• Management. Function: New Products
  • Management. Sector: Services, Except Public Administration

Leading-Edge Technology Is NOT Why Most Customers Buy

We don’t write business plans (other than our own). Rather, we help you develop and write your own plan. And, it’s not always a full-scale Business Plan that’s right for you. Here’s an example:

A high-tech product marketing and sales executive for a large firm decided to establish his own service business in a very different, but very leading-edge industry. As happens with many “early adopters” of high tech, he soon fell in love with purchasing and learning to use the nifty (and expensive) advanced products required to provide the service. Customers? “They’re everywhere. They just have to learn that a paradigm shift has taken place, and they’ll have to come around.”

After about a year, many thousands of dollars of equipment, and well into six figures of foregone pay and perks, he came to realize that “they’re not coming around.” “HELP! I need a business plan,” he said. We asked, “what is your sales approach?” “Leading-edge,” he replied.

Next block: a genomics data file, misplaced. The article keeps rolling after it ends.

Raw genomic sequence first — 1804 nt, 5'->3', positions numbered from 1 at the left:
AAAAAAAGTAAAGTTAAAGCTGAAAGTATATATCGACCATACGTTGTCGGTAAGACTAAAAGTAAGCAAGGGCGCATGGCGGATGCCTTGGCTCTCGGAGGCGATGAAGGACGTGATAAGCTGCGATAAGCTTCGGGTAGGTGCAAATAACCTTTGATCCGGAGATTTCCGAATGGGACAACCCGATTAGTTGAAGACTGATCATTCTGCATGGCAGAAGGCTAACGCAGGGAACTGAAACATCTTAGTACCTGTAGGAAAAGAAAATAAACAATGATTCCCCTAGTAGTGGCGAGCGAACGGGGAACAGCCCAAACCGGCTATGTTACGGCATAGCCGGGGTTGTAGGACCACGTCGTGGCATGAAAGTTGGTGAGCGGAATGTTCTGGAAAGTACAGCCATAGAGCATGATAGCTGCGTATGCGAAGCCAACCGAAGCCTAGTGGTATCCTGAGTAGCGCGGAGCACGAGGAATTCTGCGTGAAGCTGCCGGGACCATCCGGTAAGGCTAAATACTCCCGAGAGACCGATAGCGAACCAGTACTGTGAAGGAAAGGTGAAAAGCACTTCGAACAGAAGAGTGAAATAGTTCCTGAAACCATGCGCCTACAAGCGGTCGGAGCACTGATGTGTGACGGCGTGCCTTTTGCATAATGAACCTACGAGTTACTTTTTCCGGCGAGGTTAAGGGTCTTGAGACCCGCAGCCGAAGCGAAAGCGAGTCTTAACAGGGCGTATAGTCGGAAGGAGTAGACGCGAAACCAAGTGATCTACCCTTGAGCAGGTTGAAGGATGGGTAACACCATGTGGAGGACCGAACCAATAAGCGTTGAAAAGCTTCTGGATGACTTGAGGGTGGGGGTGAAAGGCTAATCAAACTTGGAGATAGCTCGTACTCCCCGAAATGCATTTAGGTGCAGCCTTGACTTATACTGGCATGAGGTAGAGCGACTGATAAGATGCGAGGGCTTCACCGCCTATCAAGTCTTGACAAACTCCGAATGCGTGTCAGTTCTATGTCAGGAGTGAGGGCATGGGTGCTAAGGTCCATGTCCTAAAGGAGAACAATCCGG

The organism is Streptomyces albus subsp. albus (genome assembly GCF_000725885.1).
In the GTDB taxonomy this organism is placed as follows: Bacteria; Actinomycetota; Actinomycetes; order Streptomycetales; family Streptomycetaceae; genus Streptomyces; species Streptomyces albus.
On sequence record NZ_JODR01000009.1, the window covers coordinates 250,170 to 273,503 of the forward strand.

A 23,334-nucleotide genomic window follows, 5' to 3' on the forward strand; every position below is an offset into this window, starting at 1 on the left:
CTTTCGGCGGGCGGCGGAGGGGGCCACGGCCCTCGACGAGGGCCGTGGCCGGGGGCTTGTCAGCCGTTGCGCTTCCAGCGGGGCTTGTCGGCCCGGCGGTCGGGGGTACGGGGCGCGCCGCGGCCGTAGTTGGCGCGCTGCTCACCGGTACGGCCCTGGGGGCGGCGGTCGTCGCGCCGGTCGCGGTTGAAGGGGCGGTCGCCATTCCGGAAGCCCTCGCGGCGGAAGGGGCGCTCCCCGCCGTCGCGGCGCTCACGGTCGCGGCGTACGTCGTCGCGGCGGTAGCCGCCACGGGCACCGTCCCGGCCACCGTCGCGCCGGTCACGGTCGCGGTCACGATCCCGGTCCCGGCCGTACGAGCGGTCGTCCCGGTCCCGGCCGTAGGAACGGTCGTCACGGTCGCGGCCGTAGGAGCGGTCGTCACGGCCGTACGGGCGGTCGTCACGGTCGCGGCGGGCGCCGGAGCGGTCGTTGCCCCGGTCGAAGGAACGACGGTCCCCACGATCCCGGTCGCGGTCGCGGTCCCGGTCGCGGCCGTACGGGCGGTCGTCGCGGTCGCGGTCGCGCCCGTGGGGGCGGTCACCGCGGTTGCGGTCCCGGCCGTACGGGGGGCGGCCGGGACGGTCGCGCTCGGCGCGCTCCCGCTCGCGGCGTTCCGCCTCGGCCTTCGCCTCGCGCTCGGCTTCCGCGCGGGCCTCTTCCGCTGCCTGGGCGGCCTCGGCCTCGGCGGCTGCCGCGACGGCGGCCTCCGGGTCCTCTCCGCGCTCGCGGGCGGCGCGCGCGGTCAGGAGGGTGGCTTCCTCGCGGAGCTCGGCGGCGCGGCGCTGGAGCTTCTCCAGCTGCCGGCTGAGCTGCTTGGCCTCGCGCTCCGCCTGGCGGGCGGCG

After learning what we could about the emerging industry, we believed that he was probably right about the paradigm shift and he could be among the earliest players. Problem was — and is — that customers don’t care about shifts or tech, they care about bottom line. We helped him re-focus his attention from developing a formal plan, complete with market guestimates, pro-forma financials, the works, toward drafting and experimenting with a sales approach using hard-numbers and intangible customer benefits with side-by-side “traditional way vs. new way” comparisons. Results: decent sales over the short term, buying him credibility and time to plan a viable, long-term strategy. Knowledge Branches:

  • Management. Functions: New Products; Strategy Development
  • Management. Sector: Professional Services
  • Management. Soft Skills: Entrepreneurship


Meeting New Regulations by Refocusing R&D

California had passed new legislation imposing stringent environmental requirements to be met a number of years in the future. Soon after this legislation passed and other states began drafting similar proposals, we received a request to review these requirements from a market perspective. We were also to evaluate how the focus of R&D activities at large American companies and at large private and federal laboratories might change (there had been several alternative technologies under development, but the legislation appeared to eliminate all but a single technology).